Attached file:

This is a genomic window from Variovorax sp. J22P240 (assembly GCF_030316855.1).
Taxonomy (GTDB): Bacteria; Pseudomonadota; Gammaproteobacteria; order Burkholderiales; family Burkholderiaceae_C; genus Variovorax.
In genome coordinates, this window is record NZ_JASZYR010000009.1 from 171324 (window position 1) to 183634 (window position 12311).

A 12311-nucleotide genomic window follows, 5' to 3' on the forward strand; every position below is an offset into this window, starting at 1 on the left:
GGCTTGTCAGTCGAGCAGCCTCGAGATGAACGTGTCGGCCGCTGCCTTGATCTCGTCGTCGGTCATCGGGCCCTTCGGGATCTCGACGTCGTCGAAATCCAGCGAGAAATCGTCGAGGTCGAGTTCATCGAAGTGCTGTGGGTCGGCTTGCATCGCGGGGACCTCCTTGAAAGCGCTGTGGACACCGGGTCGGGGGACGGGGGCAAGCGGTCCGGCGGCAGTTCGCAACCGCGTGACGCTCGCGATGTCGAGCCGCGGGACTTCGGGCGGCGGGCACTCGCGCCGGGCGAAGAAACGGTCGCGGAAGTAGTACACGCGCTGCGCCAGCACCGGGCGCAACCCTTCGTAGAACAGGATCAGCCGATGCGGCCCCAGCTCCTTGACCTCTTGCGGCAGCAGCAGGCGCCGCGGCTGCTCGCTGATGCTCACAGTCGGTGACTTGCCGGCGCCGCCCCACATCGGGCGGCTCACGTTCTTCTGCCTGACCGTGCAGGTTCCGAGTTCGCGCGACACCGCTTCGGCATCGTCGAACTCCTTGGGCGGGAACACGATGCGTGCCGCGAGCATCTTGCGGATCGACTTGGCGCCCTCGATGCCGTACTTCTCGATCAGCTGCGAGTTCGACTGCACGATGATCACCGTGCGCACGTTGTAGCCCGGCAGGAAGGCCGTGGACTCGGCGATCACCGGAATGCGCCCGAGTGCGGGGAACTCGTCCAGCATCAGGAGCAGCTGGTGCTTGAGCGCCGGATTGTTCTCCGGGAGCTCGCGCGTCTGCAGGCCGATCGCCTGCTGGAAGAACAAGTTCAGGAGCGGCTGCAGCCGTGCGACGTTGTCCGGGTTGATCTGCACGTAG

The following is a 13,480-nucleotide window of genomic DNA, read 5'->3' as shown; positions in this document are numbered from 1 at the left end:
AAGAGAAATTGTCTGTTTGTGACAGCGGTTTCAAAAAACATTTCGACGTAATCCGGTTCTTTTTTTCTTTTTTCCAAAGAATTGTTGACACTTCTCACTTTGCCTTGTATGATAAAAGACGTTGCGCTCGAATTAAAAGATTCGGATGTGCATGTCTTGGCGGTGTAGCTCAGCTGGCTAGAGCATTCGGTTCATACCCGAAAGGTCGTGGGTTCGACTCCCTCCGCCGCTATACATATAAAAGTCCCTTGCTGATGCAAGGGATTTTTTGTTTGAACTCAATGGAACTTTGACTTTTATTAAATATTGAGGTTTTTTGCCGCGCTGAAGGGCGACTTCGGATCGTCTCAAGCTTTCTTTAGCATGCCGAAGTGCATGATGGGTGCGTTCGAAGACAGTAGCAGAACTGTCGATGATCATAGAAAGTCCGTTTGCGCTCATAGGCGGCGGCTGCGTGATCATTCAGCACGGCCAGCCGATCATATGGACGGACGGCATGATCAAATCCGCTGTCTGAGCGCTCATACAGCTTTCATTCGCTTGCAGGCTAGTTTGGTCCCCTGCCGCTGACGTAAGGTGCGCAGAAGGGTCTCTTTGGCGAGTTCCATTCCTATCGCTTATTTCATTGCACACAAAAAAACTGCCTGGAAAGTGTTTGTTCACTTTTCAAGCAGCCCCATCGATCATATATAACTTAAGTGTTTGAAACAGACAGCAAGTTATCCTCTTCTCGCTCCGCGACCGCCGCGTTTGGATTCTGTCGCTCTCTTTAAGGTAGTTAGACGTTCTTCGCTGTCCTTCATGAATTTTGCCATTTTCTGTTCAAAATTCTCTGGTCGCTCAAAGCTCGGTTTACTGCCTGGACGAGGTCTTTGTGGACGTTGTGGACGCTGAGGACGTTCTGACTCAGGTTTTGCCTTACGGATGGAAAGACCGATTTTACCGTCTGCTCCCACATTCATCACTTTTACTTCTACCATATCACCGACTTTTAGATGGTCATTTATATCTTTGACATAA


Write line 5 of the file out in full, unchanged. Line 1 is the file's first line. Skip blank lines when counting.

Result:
GGCTTGTCAGTCGAGCAGCCTCGAGATGAACGTGTCGGCCGCTGCCTTGATCTCGTCGTCGGTCATCGGGCCCTTCGGGATCTCGACGTCGTCGAAATCCAGCGAGAAATCGTCGAGGTCGAGTTCATCGAAGTGCTGTGGGTCGGCTTGCATCGCGGGGACCTCCTTGAAAGCGCTGTGGACACCGGGTCGGGGGACGGGGGCAAGCGGTCCGGCGGCAGTTCGCAACCGCGTGACGCTCGCGATGTCGAGCCGCGGGACTTCGGGCGGCGGGCACTCGCGCCGGGCGAAGAAACGGTCGCGGAAGTAGTACACGCGCTGCGCCAGCACCGGGCGCAACCCTTCGTAGAACAGGATCAGCCGATGCGGCCCCAGCTCCTTGACCTCTTGCGGCAGCAGCAGGCGCCGCGGCTGCTCGCTGATGCTCACAGTCGGTGACTTGCCGGCGCCGCCCCACATCGGGCGGCTCACGTTCTTCTGCCTGACCGTGCAGGTTCCGAGTTCGCGCGACACCGCTTCGGCATCGTCGAACTCCTTGGGCGGGAACACGATGCGTGCCGCGAGCATCTTGCGGATCGACTTGGCGCCCTCGATGCCGTACTTCTCGATCAGCTGCGAGTTCGACTGCACGATGATCACCGTGCGCACGTTGTAGCCCGGCAGGAAGGCCGTGGACTCGGCGATCACCGGAATGCGCCCGAGTGCGGGGAACTCGTCCAGCATCAGGAGCAGCTGGTGCTTGAGCGCCGGATTGTTCTCCGGGAGCTCGCGCGTCTGCAGGCCGATCGCCTGCTGGAAGAACAAGTTCAGGAGCGGCTGCAGCCGTGCGACGTTGTCCGGGTTGATCTGCACGTAG